Ultrasound-assisted extraction (UAE) was applied to extract rutin (RU), nicotiflorin (NI), narcissoside (NA), kaempferol (KA), isorhamnetin (IS), quercetin (QU), and total flavonoids of Flos Sophorae Immaturus (TFFSI) from Flos Sophorae Immaturus (FSI). Through single factor test and response surface methodology (RSM), the optimal extraction conditions were concluded as follows: ethanol concentration 70%, time 30 min, temperature 61 °C, and liquid/solid ratio 15.30 mL/g, respectively. The actual extraction rates of RU, NI, NA, KA, IS, QU, and TFFSI were 14.6101%, 2.9310%, 7.1987%, 0.1041%, 0.4920%, 2.7998%, and 26.4260%, respectively. The experimental results demonstrated that the extraction method with accuracy and efficiency could be used for the comprehensive evaluation quality control of extracts from FSI. The antioxidant activities of hydroalcoholic extraction from FSI on 1,1-diphenyl-2-picrylhydrazyl (DPPH), 2,2′-azino-bis (3-ethylbenzothiazoline-6-sulfonic acid) (ABTS•+), superoxide anion (•O2−) free radicals, and ferric reducing/antioxidant power (FRAP) were assessed. The results showed that the antioxidation activities of extracts on DPPH, ABTS•+, and •O2− free radicals were reached 89.29%, 97.86%, and 56.61%, and 81.4% in FRAP at 1.0 mg/mL, respectively. The antioxidant capacity of FSI extract was positively correlated with the amount of total flavonoids. Full article
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11 pages, 1389 KiB  
Article
Antinociceptive Effect of Hinokinin and Kaurenoic Acid Isolated from Aristolochia odoratissima L.
by Rosa Mariana Montiel-Ruiz, Marcos Córdova-de la Cruz, Manasés González-Cortázar, Alejandro Zamilpa, Abraham Gómez-Rivera, Ricardo López-Rodríguez, Carlos Ernesto Lobato-García and Ever A. Blé-González
Molecules 2020, 25(6), 1454; https://doi.org/10.3390/molecules25061454 - 24 Mar 2020
Cited by 8 | Viewed by 2678
Abstract
Aristolochia odoratissima L. is employed for the treatment of pain and as an antidote against the poison of venomous animals in traditional medicine. However, reports have not been found, to our knowledge, about the evaluation of the antinociceptive activity of extracts nor about [...] Read more.
Aristolochia odoratissima L. is employed for the treatment of pain and as an antidote against the poison of venomous animals in traditional medicine. However, reports have not been found, to our knowledge, about the evaluation of the antinociceptive activity of extracts nor about the presence of compounds associated with this activity. Thus, the purpose of this work was to evaluate the antinociceptive activity of extracts and compounds isolated from the stems of Artistolochia odoratissima L. The extracts were obtained with solvents of increasing polarity and the compounds were isolated and characterized by column chromatography, HPLC, and NMR. The antinociceptive activity was carried out by the formalin test in mice. Ethyl acetate (AoEA) and methanolic (AoM) extracts decreased the paw licking in both phases of the formalin test. The isolated compounds (kaurenoic acid and hinokinin) from AoEA showed the highest antinociceptive activity in both phases of the formalin test. These results confirmed the analgesic effect of this specie described in traditional medicine and provided a base for a novel analgesic agent. They also allowed an approach for the development of standardized plant extracts with isolated metabolites. Full article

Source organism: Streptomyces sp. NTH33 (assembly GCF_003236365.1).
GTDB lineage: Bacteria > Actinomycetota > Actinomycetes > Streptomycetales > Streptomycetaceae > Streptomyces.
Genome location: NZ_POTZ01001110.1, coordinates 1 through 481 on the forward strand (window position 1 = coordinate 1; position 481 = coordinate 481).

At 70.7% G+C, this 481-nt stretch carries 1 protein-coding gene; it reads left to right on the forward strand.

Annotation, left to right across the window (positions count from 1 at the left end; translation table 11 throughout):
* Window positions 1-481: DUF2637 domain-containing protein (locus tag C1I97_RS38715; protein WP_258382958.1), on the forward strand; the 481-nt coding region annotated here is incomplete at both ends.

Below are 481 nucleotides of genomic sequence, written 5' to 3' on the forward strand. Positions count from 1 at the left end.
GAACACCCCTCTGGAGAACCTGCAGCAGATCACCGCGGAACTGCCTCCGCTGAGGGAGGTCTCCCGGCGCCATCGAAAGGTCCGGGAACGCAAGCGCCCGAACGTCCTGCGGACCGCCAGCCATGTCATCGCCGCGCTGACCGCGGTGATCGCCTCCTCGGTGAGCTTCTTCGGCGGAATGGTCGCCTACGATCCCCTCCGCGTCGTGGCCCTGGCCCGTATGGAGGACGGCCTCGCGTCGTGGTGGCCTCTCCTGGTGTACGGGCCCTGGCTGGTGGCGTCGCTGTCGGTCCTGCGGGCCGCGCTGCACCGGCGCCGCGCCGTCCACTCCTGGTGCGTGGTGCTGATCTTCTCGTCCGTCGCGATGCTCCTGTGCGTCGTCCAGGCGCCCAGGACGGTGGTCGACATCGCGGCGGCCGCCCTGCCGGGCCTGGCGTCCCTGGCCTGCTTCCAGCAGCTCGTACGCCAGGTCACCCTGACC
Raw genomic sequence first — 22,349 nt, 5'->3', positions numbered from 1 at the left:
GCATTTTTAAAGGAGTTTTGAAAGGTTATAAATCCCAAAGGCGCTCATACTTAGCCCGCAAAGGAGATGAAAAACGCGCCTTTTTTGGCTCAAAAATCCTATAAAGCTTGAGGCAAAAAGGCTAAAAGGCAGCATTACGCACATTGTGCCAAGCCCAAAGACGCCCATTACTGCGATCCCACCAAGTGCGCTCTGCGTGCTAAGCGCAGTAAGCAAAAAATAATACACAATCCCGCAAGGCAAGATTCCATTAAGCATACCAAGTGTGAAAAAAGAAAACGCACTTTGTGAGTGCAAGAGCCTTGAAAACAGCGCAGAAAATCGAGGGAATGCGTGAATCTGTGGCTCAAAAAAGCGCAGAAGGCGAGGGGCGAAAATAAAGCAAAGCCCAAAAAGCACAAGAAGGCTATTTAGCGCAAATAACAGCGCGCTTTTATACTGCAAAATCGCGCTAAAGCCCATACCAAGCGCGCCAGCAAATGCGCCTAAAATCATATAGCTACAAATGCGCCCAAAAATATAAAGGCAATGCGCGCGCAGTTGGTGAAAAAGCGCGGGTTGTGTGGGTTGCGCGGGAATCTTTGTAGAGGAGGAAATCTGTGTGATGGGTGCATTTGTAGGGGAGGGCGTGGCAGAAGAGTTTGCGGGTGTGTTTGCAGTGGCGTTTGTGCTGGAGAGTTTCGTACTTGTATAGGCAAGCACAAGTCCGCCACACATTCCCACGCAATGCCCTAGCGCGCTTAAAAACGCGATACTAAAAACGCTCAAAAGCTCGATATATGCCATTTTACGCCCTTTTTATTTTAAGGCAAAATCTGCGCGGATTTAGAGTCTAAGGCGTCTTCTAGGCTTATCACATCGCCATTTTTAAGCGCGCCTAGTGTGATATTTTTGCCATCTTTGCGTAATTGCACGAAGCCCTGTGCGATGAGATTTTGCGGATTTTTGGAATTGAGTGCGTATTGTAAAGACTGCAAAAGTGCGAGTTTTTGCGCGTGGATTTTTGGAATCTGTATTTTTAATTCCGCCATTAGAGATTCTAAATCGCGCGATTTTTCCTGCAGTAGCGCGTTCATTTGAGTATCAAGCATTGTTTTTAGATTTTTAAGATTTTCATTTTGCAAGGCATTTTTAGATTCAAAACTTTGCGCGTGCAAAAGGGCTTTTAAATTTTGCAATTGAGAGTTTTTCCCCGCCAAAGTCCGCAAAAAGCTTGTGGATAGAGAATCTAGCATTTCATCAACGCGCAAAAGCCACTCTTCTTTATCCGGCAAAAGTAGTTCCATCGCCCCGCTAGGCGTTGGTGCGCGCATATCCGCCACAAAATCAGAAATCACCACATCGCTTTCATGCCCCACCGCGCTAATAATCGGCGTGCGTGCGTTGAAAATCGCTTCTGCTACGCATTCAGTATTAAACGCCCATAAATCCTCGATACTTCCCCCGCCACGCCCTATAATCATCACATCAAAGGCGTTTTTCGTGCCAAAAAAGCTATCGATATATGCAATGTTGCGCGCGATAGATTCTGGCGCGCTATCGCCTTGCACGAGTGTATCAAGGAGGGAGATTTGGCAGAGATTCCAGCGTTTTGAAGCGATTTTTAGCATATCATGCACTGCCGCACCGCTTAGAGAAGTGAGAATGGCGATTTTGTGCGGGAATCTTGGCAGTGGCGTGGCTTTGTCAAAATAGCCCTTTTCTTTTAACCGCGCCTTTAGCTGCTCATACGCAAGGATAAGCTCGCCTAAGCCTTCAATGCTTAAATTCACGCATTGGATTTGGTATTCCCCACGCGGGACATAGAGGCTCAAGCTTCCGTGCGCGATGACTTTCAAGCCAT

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13 pages, 2094 KiB  
Article
Effect of Terpenoids and Flavonoids Isolated from Baccharis conferta Kunth on TPA-Induced Ear Edema in Mice
by Gutiérrez-Román Ana Silvia, Trejo-Tapia Gabriela, Herrera-Ruiz Maribel, Monterrosas-Brisson Nayeli, Trejo-Espino José Luis, Zamilpa Alejandro and González-Cortazar Manasés
Molecules 2020, 25(6), 1379; https://doi.org/10.3390/molecules25061379 - 18 Mar 2020
Cited by 12 | Viewed by 5527
Abstract
In this study, we isolated from the aerial parts of Baccharis conferta Kunth (i) a new neoclerodane, denominated “bacchofertone”; (ii) four known terpenes: schensianol A, bacchofertin, kingidiol and oleanolic acid; and (iii) two flavonoids: cirsimaritin and hispidulin. All structures were identified by an [...] Read more.
In this study, we isolated from the aerial parts of Baccharis conferta Kunth (i) a new neoclerodane, denominated “bacchofertone”; (ii) four known terpenes: schensianol A, bacchofertin, kingidiol and oleanolic acid; and (iii) two flavonoids: cirsimaritin and hispidulin. All structures were identified by an exhaustive analysis of nuclear magnetic resonance (NMR) and mass spectroscopy (MS). Extracts from aerial parts were screened for anti-inflammatory activity in the mice ear edema model of 12-O-tetradecanoylforbol-13-acetate mice. Dichloromethane extract (BcD) exhibited 78.5 ± 0.72% inhibition of edema, followed by the BcD2 and BcD3 fractions of 71.4% and 82.9% respectively, at a dose of 1 mg/ear. Kingidiol and cirsimaritin were the most potent compounds identified, with a median effective dose of 0.12 and 0.16 mg/ear, respectively. A histological analysis showed that the topical application of TPA promoted intense cell infiltration, and this inflammatory parameter was reduced with the topical application of isolated compounds. Full article